By metmike - Sept. 30, 2022, 3:19 a.m.
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Ian was absolutely a deadly hurricane and this was devastating flooding. We should feel compassion and try to provide assistance to those that have been harmed/are in need right now.

However, the blatant exaggerating of every extreme weather event and blaming it on a climate crisis is using these events to promote junk science and political agenda which is an independent objective from helping these people.

I would be cool with describing this event as 1 in 100 year flooding in Florida and some of the other places this Summer that had major flooding.

We just need to stop the way over the top, intentional abuse of communicating weather and climate using wild, creative  embellishment.

Previous threads on this:

By metmike - Oct. 1, 2022, 2:59 a.m.
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Actually, Hurricane Irma, just 5 years ago-2017 was WETTER THAN Ian!

Here's some nice graphics on Irma, including an awesome radar loop:

Updated: October 2, 2022

These were rains from Irma below. 

Massive area of 10+ inches that included much of the area from the southern border to the northeast border.  50% of the Peninsula. 3 isolated spots with more than 20 inches.

Hurricane Ian rainfall totals below:

Very narrow, west to east band of 10+  inches. maybe 20%? of the peninsula? 1 isolated amount of 20+ inches, just south of Tampa. Not as much rain as Irma.



By metmike - Oct. 2, 2022, 1:02 p.m.
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Scroll up for previous posts.

Now that we've shown you other events similar to and even exceeding Ian's rains in my life time(and I'm not 1,000 years old) that was even greater than Ian, just 5 years ago, let's show the way that they exaggerate the science which turns it into JUNK science.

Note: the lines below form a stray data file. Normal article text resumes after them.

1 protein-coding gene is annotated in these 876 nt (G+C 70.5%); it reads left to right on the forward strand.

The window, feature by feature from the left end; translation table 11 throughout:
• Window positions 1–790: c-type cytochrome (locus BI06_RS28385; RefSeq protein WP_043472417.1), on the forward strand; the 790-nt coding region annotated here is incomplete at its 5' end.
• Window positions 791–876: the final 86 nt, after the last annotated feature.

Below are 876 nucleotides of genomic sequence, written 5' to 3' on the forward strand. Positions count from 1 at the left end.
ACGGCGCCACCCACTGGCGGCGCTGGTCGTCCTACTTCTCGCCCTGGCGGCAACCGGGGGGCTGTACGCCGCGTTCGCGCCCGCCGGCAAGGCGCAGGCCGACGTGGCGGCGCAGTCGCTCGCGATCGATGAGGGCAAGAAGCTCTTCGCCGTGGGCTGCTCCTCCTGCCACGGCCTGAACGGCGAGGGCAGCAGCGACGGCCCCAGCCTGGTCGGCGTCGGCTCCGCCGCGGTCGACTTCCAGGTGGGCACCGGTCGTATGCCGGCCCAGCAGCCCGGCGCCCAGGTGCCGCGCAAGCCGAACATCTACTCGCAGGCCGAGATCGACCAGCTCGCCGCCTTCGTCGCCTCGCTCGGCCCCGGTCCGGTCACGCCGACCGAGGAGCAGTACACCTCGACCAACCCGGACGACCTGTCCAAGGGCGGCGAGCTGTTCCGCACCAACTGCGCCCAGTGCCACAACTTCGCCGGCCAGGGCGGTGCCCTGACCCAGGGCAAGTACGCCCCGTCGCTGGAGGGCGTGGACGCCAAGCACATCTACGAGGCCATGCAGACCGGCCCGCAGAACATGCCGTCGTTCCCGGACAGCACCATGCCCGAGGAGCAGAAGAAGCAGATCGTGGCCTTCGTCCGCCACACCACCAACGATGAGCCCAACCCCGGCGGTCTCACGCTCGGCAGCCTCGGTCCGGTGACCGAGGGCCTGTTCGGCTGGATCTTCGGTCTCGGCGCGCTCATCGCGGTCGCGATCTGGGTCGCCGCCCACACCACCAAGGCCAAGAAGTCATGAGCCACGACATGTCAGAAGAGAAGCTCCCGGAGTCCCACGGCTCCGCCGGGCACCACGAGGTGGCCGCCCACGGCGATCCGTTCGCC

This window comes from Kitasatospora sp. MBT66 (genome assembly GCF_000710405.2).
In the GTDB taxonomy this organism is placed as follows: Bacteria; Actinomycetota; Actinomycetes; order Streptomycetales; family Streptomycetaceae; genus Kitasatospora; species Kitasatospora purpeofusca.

Here's that CNN article again:

Hurricane Ian’s rainfall was a 1-in-1,000 year event for the hardest-hit parts of Florida

CNN: A 1,000-year rainfall event is one that is so intense it’s only seen on average once every 1,000 years – under normal circumstances.

metmike: When those previous events, similar to or exceeding this occurred, they were not referred to as 1 in a 1,000 year events. That's because the expression "1 in 1,000 year event"  came into favor suddenly to be used as a political term to sensationalize extreme weather that has been happening, in many cases more like 1 in 50 years or even 1 in 25 years, like the heavy rains in Dallas:

This is similar to how they used the polar bear for a global warming mascot......threatened with extinction........then, from 2005+, the polar bear population increased 30%.

From CNN above:

    10% wetter  

      Hurricane Ian’s rainfall was at least 10% wetter because of climate change, according to a rapid analysis released Thursday by scientists at Stony Brook University and the Lawrence Berkeley National Laboratory.